“Let food be your medicine, and medicine be your food” ~ Hippocrates
What is Nutrition?
Nutrition is the process of providing or obtaining the food necessary for health and growth. Simply put, it is the food we eat and the liquid we drink that provides us with the energy and nutrients necessary to not only survive but to thrive.
When beginning to learn about nutrition and what to eat, you have to consider your body’s dietary needs. Finding out your weaknesses and finding the right vitamins and nutritional elements to rectify that. Poor nutrition can be detrimental to your health, reducing your immunity impairing your physical and mental development. Good food can literally save your life.
Understanding Food Labels
Nutrition labels are really important when beginning your nutritional journey, reading and understanding these are the key to making smart decisions for you and your family. In the UK it is the law to have this clearly displayed on the packaging. So what does it all mean?
The label will break down the food/drink into the main nutrition categories: energy, fat (saturates), Carbohydrate (sugars), fibre, protein and salt. Usually, the packet will then break the contents down into 100g, one portion and the whole pack, stating how much of each nutrient is in all three measurements, with the recommended daily amount next to it for reference (more on that shortly).
Working out if any of these measurements are good for you is the tricky part. Luckily there is a reference for what sort of amounts are good/bad.
High: >17.5g per 100g
Low: <3g per 100g
High: >5g per 100g
Low: <1.5g per 100g
High: >22.5g per 100g
Low: <5g per 100g
High: >1.5g100g (or 0.6g sodium)
Low: <0.3g 100g (or 0.1g sodium)
Recommended Daily Amounts
Recommended Daily Amounts (RDA)or Reference Intakes (RI) is the suggested amount of nutrients for a healthy adult. These are not the be all and end all of exactly what it is you should be eating. Everyone’s body is different, and everyone needs varying amount of nutrients to find the right balance for them. Get to know your body and experiment with a few differing amounts to see what works best for you and your family’s bodies.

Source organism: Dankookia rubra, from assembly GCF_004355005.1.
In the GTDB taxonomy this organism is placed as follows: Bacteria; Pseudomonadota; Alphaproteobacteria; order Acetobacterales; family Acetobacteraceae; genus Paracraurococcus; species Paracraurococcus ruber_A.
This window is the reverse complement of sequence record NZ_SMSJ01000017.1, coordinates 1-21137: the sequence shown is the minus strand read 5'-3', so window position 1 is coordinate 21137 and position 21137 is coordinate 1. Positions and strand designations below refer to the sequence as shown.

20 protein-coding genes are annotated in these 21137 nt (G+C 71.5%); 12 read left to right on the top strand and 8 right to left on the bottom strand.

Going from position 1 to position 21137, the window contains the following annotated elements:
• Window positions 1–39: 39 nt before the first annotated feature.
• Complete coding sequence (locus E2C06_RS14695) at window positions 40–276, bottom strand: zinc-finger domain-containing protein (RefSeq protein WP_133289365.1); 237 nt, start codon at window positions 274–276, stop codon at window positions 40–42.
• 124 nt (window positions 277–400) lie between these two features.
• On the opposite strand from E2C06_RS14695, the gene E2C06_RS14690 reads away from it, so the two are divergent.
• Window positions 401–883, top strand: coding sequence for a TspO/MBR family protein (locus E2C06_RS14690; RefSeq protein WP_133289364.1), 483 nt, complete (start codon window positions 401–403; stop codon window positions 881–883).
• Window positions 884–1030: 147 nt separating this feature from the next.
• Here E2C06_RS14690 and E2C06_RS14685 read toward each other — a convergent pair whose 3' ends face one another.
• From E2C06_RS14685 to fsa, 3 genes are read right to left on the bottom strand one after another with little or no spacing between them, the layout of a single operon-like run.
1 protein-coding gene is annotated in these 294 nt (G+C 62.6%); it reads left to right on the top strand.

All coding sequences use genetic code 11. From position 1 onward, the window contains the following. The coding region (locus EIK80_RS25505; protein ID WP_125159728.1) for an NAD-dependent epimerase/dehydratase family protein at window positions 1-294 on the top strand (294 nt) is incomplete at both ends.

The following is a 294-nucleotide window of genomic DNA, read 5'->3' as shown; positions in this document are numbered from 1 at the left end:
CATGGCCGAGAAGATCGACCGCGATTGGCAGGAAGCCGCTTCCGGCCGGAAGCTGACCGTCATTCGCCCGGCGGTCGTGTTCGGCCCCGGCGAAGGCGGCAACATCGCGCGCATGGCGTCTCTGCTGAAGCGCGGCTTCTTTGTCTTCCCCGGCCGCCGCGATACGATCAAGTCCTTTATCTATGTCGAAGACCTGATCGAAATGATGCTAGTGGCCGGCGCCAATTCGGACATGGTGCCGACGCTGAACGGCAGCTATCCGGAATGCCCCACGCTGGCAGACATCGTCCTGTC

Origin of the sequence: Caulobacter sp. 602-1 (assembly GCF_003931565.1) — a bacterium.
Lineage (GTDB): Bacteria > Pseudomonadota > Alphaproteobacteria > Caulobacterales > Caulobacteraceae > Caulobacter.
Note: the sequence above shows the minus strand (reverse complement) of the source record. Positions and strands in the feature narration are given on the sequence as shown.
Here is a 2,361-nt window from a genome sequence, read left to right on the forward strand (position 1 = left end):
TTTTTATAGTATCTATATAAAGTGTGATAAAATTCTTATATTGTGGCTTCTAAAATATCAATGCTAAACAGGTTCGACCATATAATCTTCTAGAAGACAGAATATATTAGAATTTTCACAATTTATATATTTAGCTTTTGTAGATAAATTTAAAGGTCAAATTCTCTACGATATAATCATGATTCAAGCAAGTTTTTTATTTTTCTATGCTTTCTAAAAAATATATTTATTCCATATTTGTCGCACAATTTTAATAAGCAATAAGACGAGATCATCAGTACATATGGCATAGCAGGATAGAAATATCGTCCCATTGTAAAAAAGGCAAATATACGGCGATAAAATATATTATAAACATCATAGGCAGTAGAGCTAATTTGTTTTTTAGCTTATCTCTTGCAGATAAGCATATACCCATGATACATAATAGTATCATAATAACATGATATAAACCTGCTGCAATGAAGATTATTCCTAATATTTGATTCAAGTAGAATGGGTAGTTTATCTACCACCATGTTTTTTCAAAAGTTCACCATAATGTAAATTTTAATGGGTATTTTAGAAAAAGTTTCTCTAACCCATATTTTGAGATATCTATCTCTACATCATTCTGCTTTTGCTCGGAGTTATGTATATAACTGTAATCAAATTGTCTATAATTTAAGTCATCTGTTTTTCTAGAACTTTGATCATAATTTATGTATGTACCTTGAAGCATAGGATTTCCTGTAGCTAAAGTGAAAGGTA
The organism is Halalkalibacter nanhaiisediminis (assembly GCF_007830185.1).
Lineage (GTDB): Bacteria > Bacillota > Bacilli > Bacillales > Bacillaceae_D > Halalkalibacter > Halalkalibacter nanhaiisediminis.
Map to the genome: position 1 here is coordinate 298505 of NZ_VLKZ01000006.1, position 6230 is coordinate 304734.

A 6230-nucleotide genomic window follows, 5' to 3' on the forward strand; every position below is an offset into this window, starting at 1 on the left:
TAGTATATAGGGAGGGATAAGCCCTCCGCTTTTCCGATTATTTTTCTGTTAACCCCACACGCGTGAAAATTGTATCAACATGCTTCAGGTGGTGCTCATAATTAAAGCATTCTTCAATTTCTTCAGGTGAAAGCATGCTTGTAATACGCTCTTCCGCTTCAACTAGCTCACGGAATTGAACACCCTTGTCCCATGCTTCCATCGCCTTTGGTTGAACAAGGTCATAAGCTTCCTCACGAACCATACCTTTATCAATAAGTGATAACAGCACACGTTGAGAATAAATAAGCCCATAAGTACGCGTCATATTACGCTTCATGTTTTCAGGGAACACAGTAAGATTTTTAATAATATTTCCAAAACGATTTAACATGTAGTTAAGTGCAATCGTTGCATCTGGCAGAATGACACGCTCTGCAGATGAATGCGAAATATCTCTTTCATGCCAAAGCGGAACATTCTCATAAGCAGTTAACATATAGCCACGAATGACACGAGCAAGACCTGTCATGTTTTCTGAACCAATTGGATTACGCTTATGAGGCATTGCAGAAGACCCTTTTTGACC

Here is the general table just for reference, but remember, it is just for ‘reference’.
Dietician V Nutritionist
This can be a very confusing issue for some people, so it is important to remember to always ask your doctor for help if you want a health professional to give advice on your diet and food intake options.
Simply put, dieticians are the only nutritional professionals to be regulated by law – meaning they need qualifications and experience and are governed by a specific code of ethics. Their title is protected by law and they need a bare minimum of a Bachelors of Science with honours in Dietetics. Dieticians work in the NHS or in private clinical, they are health professionals and are always up to date with the most recent medical information regarding nutrition.
Nutritionists differ in the sense that anyone can call themselves a nutritionist. That’s not to say that you should steer clear of nutritionists altogether – look for ones on the UK Voluntary Registry of Nutritionists, these are registered nutritionists and have some authority of diet and healthy eating. Nutritionists tend to work in non-clinical settings such as within the government, in the food industry and in the sports and exercise industries.
- Added sugars is bad
If sugar has to be added to food, then it is not supposed to be there. Added sugar such as sucrose and high fructose corn syrup is just empty calories. There are no nutrients of value in added sugar and what’s more, it’s a leading cause of obesity, cardiovascular disease and type II diabetes.
- You don’t need to eat every 2-3 hours
Just eat when you’re hungry and make sure it’s nutritious! There’s no evidence that eating little and often is in any way better for you.
- Low fat does not equal healthy
Low fat foods that are supposed to contain fat taste bad, so manufacturers add lots of sugar to them. They’re not ‘bad’ for you, but they’re definitely not the better option.
- Eat carbs after working out
Don’t be scared of carbohydrates, they are a great source of energy for the body. When you work out your body needs to refuel to make up for the energy spent, carbohydrates are needed to provide that energy that has been lost. Similarly, it’s better to eat sugar BEFORE working out. The burst of energy it gives you will be good for the energy needed and if you eat it after, the body will just turn it straight back in to fat.
- Unprocessed food is the healthiest food
When food is processed, nutrients are removed and harmful ingredients are often added. Try to get food from the source and avoid food in a tin or food that has serious packaging.